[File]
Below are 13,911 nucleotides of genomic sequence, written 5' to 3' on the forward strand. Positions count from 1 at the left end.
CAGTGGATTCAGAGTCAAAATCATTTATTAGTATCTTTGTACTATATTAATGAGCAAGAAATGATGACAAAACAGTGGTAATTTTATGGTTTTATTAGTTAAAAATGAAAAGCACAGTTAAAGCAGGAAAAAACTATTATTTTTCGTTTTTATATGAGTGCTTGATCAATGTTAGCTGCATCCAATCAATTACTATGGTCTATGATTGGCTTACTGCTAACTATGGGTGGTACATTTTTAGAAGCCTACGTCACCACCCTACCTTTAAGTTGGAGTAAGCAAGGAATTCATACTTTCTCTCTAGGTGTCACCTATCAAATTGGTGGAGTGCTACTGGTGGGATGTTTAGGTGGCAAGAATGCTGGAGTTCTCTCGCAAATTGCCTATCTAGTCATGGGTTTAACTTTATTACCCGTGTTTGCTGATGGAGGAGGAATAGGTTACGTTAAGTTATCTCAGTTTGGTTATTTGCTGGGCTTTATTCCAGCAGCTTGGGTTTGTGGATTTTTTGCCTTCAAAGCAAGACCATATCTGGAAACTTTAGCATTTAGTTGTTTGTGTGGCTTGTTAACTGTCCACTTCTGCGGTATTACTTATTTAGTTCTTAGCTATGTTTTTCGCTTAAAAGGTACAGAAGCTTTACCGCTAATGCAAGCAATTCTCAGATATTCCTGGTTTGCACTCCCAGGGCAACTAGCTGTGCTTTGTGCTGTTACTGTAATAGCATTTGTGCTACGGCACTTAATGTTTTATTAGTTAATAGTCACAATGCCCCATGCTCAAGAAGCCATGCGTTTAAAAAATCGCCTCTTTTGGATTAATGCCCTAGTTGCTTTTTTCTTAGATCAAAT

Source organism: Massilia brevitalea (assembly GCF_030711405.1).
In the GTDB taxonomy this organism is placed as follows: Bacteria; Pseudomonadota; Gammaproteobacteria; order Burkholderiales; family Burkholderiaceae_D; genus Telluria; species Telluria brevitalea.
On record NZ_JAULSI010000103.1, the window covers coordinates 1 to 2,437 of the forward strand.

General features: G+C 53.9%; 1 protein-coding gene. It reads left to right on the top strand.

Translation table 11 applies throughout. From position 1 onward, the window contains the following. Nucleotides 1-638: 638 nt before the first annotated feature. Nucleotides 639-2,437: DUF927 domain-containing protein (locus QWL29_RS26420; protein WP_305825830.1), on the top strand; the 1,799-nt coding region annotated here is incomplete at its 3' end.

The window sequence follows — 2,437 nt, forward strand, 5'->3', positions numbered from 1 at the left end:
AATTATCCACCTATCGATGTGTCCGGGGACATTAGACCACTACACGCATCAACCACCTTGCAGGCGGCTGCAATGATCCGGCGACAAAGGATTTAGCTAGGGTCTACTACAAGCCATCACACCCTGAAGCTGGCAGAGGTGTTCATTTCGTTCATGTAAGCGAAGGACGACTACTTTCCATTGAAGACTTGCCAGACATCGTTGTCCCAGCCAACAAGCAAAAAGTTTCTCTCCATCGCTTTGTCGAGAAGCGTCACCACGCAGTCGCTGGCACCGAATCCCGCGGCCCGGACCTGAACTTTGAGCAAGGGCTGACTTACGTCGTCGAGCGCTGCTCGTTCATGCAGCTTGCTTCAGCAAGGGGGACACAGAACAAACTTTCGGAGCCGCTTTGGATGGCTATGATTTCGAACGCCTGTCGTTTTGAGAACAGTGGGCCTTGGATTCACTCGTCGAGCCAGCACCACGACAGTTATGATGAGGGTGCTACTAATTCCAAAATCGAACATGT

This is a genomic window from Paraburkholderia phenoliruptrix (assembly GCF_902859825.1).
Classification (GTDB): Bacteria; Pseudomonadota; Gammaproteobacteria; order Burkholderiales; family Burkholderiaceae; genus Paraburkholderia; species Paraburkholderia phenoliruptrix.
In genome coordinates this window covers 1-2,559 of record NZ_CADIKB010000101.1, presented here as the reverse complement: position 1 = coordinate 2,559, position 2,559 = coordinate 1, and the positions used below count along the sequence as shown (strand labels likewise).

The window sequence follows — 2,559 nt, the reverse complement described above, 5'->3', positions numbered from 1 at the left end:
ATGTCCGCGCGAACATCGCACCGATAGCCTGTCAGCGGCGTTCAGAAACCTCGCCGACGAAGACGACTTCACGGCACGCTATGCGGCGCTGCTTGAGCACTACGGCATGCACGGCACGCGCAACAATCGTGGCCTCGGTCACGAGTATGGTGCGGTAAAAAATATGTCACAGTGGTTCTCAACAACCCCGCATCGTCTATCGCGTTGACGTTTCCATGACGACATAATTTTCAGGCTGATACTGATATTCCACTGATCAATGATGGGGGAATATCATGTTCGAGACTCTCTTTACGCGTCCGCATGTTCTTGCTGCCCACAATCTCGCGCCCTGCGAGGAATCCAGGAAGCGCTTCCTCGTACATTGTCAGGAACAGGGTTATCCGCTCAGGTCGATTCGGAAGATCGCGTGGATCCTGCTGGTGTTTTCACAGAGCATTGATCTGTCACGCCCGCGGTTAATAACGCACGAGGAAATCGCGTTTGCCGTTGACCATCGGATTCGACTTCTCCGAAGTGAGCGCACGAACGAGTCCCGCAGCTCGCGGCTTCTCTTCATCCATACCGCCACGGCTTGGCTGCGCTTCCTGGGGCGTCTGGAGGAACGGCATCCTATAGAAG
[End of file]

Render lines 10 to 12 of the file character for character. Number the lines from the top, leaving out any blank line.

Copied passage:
This is a genomic window from Paraburkholderia phenoliruptrix (assembly GCF_902859825.1).
Classification (GTDB): Bacteria; Pseudomonadota; Gammaproteobacteria; order Burkholderiales; family Burkholderiaceae; genus Paraburkholderia; species Paraburkholderia phenoliruptrix.
In genome coordinates this window covers 1-2,559 of record NZ_CADIKB010000101.1, presented here as the reverse complement: position 1 = coordinate 2,559, position 2,559 = coordinate 1, and the positions used below count along the sequence as shown (strand labels likewise).